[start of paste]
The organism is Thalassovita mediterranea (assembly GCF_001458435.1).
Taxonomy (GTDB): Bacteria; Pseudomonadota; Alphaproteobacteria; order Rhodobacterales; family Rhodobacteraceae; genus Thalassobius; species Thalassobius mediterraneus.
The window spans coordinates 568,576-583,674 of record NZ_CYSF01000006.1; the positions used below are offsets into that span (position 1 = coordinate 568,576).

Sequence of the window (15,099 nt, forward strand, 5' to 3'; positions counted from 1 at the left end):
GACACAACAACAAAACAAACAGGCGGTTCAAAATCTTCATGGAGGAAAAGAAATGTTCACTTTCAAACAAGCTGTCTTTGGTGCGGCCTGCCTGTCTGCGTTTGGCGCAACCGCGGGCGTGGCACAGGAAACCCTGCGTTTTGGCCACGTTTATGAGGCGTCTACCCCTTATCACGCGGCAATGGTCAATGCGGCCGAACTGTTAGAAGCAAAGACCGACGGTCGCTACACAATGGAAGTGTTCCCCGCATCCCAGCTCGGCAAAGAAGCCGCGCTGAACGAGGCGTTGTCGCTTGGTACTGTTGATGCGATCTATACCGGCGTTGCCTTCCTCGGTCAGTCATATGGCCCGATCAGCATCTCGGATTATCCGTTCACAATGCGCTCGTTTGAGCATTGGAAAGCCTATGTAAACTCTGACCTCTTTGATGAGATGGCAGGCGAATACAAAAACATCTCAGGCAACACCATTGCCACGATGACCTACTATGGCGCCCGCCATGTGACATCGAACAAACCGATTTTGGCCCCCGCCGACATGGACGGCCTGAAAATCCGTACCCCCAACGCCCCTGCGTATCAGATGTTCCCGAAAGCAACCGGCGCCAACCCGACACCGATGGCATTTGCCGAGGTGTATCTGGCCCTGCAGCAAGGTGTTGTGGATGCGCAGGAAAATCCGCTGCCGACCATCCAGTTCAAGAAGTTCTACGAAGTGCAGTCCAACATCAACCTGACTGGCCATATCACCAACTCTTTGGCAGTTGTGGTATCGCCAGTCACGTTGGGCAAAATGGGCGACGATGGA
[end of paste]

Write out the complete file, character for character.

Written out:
The organism is Thalassovita mediterranea (assembly GCF_001458435.1).
Taxonomy (GTDB): Bacteria; Pseudomonadota; Alphaproteobacteria; order Rhodobacterales; family Rhodobacteraceae; genus Thalassobius; species Thalassobius mediterraneus.
The window spans coordinates 568,576-583,674 of record NZ_CYSF01000006.1; the positions used below are offsets into that span (position 1 = coordinate 568,576).

Sequence of the window (15,099 nt, forward strand, 5' to 3'; positions counted from 1 at the left end):
GACACAACAACAAAACAAACAGGCGGTTCAAAATCTTCATGGAGGAAAAGAAATGTTCACTTTCAAACAAGCTGTCTTTGGTGCGGCCTGCCTGTCTGCGTTTGGCGCAACCGCGGGCGTGGCACAGGAAACCCTGCGTTTTGGCCACGTTTATGAGGCGTCTACCCCTTATCACGCGGCAATGGTCAATGCGGCCGAACTGTTAGAAGCAAAGACCGACGGTCGCTACACAATGGAAGTGTTCCCCGCATCCCAGCTCGGCAAAGAAGCCGCGCTGAACGAGGCGTTGTCGCTTGGTACTGTTGATGCGATCTATACCGGCGTTGCCTTCCTCGGTCAGTCATATGGCCCGATCAGCATCTCGGATTATCCGTTCACAATGCGCTCGTTTGAGCATTGGAAAGCCTATGTAAACTCTGACCTCTTTGATGAGATGGCAGGCGAATACAAAAACATCTCAGGCAACACCATTGCCACGATGACCTACTATGGCGCCCGCCATGTGACATCGAACAAACCGATTTTGGCCCCCGCCGACATGGACGGCCTGAAAATCCGTACCCCCAACGCCCCTGCGTATCAGATGTTCCCGAAAGCAACCGGCGCCAACCCGACACCGATGGCATTTGCCGAGGTGTATCTGGCCCTGCAGCAAGGTGTTGTGGATGCGCAGGAAAATCCGCTGCCGACCATCCAGTTCAAGAAGTTCTACGAAGTGCAGTCCAACATCAACCTGACTGGCCATATCACCAACTCTTTGGCAGTTGTGGTATCGCCAGTCACGTTGGGCAAAATGGGCGACGATGGA